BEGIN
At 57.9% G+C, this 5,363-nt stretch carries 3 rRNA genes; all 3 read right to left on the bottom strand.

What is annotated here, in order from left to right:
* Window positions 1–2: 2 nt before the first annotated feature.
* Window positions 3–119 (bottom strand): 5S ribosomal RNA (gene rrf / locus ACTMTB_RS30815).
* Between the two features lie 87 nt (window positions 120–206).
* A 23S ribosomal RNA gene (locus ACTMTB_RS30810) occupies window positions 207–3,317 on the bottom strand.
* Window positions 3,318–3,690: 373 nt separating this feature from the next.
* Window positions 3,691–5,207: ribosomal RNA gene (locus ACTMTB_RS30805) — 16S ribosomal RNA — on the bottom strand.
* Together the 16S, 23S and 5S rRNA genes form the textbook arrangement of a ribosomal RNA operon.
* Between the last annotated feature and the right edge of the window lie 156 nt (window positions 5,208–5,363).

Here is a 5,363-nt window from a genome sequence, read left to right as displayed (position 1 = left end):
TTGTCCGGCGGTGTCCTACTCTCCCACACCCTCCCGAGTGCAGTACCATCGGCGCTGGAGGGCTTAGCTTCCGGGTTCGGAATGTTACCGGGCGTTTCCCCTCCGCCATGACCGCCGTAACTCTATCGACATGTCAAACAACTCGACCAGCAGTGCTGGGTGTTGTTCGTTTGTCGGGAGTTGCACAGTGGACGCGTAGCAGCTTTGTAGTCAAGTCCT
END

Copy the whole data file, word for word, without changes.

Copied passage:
At 57.9% G+C, this 5,363-nt stretch carries 3 rRNA genes; all 3 read right to left on the bottom strand.

What is annotated here, in order from left to right:
* Window positions 1–2: 2 nt before the first annotated feature.
* Window positions 3–119 (bottom strand): 5S ribosomal RNA (gene rrf / locus ACTMTB_RS30815).
* Between the two features lie 87 nt (window positions 120–206).
* A 23S ribosomal RNA gene (locus ACTMTB_RS30810) occupies window positions 207–3,317 on the bottom strand.
* Window positions 3,318–3,690: 373 nt separating this feature from the next.
* Window positions 3,691–5,207: ribosomal RNA gene (locus ACTMTB_RS30805) — 16S ribosomal RNA — on the bottom strand.
* Together the 16S, 23S and 5S rRNA genes form the textbook arrangement of a ribosomal RNA operon.
* Between the last annotated feature and the right edge of the window lie 156 nt (window positions 5,208–5,363).

Here is a 5,363-nt window from a genome sequence, read left to right as displayed (position 1 = left end):
TTGTCCGGCGGTGTCCTACTCTCCCACACCCTCCCGAGTGCAGTACCATCGGCGCTGGAGGGCTTAGCTTCCGGGTTCGGAATGTTACCGGGCGTTTCCCCTCCGCCATGACCGCCGTAACTCTATCGACATGTCAAACAACTCGACCAGCAGTGCTGGGTGTTGTTCGTTTGTCGGGAGTTGCACAGTGGACGCGTAGCAGCTTTGTAGTCAAGTCCT